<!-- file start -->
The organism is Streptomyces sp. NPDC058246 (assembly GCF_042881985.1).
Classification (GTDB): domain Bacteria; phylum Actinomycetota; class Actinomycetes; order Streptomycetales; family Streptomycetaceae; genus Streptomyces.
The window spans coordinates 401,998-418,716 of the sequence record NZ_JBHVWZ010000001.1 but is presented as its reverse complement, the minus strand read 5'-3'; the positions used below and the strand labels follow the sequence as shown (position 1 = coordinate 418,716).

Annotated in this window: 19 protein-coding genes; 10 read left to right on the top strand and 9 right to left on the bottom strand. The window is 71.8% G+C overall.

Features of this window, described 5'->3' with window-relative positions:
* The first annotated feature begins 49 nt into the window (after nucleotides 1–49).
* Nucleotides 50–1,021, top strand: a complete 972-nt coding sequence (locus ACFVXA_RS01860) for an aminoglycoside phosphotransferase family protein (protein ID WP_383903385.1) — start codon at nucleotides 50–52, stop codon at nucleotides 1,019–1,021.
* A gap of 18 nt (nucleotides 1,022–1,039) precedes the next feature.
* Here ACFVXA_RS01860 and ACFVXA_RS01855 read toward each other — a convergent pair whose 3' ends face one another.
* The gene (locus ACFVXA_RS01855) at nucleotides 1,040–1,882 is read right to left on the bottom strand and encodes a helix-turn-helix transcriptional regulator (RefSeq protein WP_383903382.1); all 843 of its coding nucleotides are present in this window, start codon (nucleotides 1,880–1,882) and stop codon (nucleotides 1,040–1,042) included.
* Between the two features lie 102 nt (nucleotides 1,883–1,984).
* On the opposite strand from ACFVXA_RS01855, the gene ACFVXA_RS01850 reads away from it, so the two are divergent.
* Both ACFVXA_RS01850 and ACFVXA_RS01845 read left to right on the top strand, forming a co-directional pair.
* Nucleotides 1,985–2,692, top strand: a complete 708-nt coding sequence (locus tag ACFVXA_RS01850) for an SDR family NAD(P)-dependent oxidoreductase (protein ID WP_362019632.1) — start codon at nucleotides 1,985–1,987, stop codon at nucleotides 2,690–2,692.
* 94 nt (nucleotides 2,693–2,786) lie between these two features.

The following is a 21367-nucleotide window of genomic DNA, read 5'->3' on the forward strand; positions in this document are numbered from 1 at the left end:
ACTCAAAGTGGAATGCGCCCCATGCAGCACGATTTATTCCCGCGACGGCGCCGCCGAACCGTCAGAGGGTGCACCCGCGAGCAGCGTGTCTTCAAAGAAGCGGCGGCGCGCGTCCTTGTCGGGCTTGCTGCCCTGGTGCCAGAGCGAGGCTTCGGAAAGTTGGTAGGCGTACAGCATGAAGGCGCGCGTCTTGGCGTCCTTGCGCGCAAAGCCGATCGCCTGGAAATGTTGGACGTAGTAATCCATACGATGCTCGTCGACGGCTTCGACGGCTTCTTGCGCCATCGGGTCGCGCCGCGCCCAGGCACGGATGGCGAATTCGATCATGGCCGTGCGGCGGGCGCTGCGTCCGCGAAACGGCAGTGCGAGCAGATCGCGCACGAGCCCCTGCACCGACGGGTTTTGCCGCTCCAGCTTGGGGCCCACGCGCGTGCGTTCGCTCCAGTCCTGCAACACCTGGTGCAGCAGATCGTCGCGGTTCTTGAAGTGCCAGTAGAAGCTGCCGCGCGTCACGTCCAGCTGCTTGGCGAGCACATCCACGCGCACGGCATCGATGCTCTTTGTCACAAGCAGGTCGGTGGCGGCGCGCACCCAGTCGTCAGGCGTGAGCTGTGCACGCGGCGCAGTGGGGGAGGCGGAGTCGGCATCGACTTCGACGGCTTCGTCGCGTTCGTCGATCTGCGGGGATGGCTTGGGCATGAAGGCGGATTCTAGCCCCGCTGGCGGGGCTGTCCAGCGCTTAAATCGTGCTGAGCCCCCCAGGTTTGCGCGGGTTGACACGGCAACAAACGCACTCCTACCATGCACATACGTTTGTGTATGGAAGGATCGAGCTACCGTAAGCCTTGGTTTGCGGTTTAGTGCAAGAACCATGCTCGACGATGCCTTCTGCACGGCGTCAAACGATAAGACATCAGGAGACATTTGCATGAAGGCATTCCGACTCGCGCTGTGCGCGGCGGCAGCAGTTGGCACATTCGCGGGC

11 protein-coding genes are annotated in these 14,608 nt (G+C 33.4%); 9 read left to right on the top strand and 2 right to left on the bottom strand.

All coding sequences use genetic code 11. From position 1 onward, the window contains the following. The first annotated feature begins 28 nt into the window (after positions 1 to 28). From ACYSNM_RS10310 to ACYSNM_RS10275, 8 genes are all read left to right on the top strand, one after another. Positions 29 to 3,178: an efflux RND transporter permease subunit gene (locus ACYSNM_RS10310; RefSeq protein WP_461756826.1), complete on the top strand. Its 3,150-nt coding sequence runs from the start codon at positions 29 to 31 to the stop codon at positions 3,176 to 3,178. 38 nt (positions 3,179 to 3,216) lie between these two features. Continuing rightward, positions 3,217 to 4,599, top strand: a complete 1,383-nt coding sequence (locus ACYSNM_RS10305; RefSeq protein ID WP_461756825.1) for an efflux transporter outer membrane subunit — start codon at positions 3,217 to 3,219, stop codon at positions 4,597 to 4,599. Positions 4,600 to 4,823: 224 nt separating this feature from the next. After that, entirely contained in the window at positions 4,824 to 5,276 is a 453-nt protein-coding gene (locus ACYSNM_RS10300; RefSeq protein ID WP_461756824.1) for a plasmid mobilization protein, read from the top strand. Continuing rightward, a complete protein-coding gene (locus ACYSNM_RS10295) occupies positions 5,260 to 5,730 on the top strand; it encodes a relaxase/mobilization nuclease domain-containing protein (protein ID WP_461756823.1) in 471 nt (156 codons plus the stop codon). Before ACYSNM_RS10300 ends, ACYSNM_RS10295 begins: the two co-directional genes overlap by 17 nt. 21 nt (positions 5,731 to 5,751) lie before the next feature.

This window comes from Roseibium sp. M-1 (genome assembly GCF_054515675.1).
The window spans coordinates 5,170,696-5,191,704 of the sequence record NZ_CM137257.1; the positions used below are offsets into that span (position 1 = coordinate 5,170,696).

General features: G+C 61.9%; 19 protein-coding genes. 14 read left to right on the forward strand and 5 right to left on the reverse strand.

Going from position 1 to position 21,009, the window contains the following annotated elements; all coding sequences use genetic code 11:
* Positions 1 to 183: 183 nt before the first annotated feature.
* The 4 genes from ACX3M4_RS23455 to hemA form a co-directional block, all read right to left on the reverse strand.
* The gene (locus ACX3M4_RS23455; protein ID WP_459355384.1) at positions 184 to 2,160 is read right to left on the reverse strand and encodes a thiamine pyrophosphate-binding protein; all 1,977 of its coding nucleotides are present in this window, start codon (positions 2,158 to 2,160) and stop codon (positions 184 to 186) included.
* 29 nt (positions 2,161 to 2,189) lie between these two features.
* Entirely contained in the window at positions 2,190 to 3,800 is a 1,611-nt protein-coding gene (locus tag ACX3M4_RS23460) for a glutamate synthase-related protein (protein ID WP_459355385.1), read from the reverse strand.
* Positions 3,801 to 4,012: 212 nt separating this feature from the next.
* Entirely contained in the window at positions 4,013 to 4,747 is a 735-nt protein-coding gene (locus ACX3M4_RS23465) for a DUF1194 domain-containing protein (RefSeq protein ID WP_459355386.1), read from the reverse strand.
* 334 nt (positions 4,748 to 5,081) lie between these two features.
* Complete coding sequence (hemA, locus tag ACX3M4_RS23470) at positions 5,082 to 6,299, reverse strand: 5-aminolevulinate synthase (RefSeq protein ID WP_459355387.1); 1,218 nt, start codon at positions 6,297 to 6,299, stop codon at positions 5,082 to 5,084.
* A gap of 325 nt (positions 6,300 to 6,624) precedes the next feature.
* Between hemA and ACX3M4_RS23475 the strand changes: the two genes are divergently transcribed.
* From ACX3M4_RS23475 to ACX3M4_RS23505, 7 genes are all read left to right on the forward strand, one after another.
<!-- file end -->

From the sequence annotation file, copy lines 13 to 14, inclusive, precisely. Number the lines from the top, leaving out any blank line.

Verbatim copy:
* Both ACFVXA_RS01850 and ACFVXA_RS01845 read left to right on the top strand, forming a co-directional pair.
* Nucleotides 1,985–2,692, top strand: a complete 708-nt coding sequence (locus tag ACFVXA_RS01850) for an SDR family NAD(P)-dependent oxidoreductase (protein ID WP_362019632.1) — start codon at nucleotides 1,985–1,987, stop codon at nucleotides 2,690–2,692.